Wednesday, December 19, 2018

#50 Backstory of the Poem "For Gilberto Ramos, 15, Who Died in the Texas Desert, June 2014" by Joseph Ross . . .

*The images in this specific piece are granted copyright privilege by:  Public Domain, CCSAL, GNU Free Documentation Licenses, Fair Use Under The United States Copyright Law, or given copyright privilege by the copyright holder which is identified beneath the individual photo.

**Some of the links will have to be copied and then posted in your search engine in order to pull up properly

***This is the fiftieth in a never-ending series called BACKSTORY OF THE POEM where the Chris Rice Cooper Blog (CRC) focuses on one specific poem and how the poet wrote that specific poem.  All BACKSTORY OF THE POEM links are at the end of this piece. 

#50 Backstory of the Poem "For Gilberto Ramos, 15, Who Died in the Texas Desert, June 2014." 
By Joseph Ross

Can you go through the step-by-step process of writing this poem from the moment the idea was first conceived in your brain until final form?   In July of 2014, I was visiting relatives in Southern California and spending a few vacation days in Palm Springs. While there, I read an article about Gilberto Ramos (Above Right), a fifteen year-old Guatemalan boy who recently
died in the Texas desert (Left) having crossed the border from Mexico into the United States. He was trying to reach his
brother who already lived here. I read that his mother placed a rosary around his neck when he left Guatemala and that rosary provided  the only way his body could be identified. I remember scribbling down all the details the article contained and I began to write the poem that night. I too had a mother who regularly prayed the rosary so I felt a kind of kinship to this young boy. 
I tried to imagine the sorrow of a mother as she sends her second son off into the world for a better shot at life. I tried to imagine the horrific way this boy must have died: thirsty, hungry, and alone. I knew I wanted to create an elegy to remember him. I am a deep believer in elegies, in their ability to bring someone back
to us, someone whose physical life has ended. I believe the elegy has a kind of resurrection power. While it does not literally bring a person back to life, it does bring them back in a real way, into our imagination, our consciousness, our hearts. I hoped a poem about Gilberto Ramos would do
this. While I usually revise poems for months, this poem got only a few revisions and within a few weeks, I sent it to the Los Angeles Times (Left) who published it in August, 2014. It later became the closing poem in my third book, ACHE, from Sibling Rivalry Press. Since its publication, many people have asked me to read it at readings, it has been re-published several times. I hope the story of this young boy and his mother might open our hearts a bit.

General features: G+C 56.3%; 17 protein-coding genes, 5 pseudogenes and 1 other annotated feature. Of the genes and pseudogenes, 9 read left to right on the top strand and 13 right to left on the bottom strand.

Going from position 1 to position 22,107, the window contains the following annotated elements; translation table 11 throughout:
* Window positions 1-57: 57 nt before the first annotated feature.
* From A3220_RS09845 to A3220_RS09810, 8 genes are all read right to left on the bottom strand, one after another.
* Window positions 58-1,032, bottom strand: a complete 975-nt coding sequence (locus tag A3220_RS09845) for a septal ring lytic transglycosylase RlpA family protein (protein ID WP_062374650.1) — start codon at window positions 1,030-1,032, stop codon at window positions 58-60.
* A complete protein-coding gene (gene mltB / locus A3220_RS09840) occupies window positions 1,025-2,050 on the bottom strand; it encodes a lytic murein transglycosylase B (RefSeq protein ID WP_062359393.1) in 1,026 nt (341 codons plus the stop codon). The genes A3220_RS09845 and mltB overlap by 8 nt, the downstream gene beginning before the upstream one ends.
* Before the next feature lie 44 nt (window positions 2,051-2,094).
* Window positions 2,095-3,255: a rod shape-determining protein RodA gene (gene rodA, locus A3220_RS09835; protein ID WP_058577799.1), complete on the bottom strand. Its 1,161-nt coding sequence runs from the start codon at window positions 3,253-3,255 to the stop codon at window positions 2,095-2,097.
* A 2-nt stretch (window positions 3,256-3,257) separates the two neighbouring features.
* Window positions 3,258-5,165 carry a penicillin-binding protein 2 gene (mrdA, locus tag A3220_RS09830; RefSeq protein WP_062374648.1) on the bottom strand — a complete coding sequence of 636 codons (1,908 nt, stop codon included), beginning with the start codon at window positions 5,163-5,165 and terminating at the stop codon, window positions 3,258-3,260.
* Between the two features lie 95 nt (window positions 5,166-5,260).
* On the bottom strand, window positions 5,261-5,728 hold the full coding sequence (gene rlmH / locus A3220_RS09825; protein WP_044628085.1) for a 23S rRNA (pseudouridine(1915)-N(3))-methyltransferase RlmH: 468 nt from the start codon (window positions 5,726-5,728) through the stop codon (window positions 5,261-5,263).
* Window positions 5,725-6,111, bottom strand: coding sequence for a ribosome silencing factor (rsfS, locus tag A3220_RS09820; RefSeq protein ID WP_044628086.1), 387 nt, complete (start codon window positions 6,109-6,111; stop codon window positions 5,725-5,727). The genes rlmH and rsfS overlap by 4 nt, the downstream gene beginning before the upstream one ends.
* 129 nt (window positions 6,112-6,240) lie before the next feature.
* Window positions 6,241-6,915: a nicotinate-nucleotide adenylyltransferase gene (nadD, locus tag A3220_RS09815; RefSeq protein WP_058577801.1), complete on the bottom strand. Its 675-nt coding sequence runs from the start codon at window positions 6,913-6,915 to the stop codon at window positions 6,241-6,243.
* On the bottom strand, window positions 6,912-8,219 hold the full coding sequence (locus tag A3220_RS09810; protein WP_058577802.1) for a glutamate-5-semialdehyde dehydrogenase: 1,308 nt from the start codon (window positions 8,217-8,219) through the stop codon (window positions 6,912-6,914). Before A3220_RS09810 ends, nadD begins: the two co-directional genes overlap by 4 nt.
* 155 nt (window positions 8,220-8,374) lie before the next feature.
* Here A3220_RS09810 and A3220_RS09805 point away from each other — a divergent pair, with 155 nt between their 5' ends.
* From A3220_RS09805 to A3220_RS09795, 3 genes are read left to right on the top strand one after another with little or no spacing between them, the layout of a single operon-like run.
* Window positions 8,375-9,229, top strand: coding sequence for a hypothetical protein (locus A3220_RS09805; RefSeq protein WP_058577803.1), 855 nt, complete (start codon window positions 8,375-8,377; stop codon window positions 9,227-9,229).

Where were you when you started to actually write the poem?  And please describe the place in great detail.   I began writing “For Gilberto Ramos” sitting by a pool on a 90-degree morning in Palm Spring, California. I had a cup of coffee and a plate with toast and jelly on the table with my notebook. I start most of my poems with a black pen, on paper. 
The morning was silent except for the darting of hummingbirds around the desert flowers in the gardens around me. I remember the morning very well because the poem seemed to come out of my pen so easily.

How many drafts of this poem did you write before going to the final? (And can you share a photograph of your rough drafts with pen markings on it?)   I recall that there were three or four drafts of this poem but it came out initially in basically the same form it ended in. I made a few changes to the initial draft, but, unusual for me, my first draft nearly became the final draft, very few edits.

Were there any lines in any of your rough drafts of this poem that were not in the final version?  And can you share them with us?   I initially had a few lines describing what Gilberto Ramos’ death might have been like. I tried to imagine his hands on the desert sand. The more I looked at those lines I realized the poem needed restraint, not hype. This boy’s death was awful enough. I remembered that simple descriptions would touch the reader more than intensity. The truth was, as we say, bad enough. (Left:  Clothes that Gilberto Ramos was wearing at the time of his death)
What do you want readers of this poem to take from this poem?   I am struck by the fear and anger at immigrants all over the world. Whether people are fleeing war in Syria to get to Europe, or whether they are fleeing from Sub-Saharan Africa trying to cross the Mediterranean, or whether they
are fleeing violence and poverty in Central America to get into the United States, I don’t understand the fear and anger.  I don’t understand the ownership some people seem to feel about their own land. None of us chose to be born in the country of our birth. None of us owns the land in which we live. 
So how to people get so righteous and angry about poor people fleeing from conditions any of us would also flee?  What do I want readers to take from this poem? I hope the poem might stir up more compassion and perhaps even love for those whose lives are in danger. I hope the poem might open up a reader to consider this boy, a young boy, his mother, any mother, to more kindness and patience than we normally show people we think are strangers.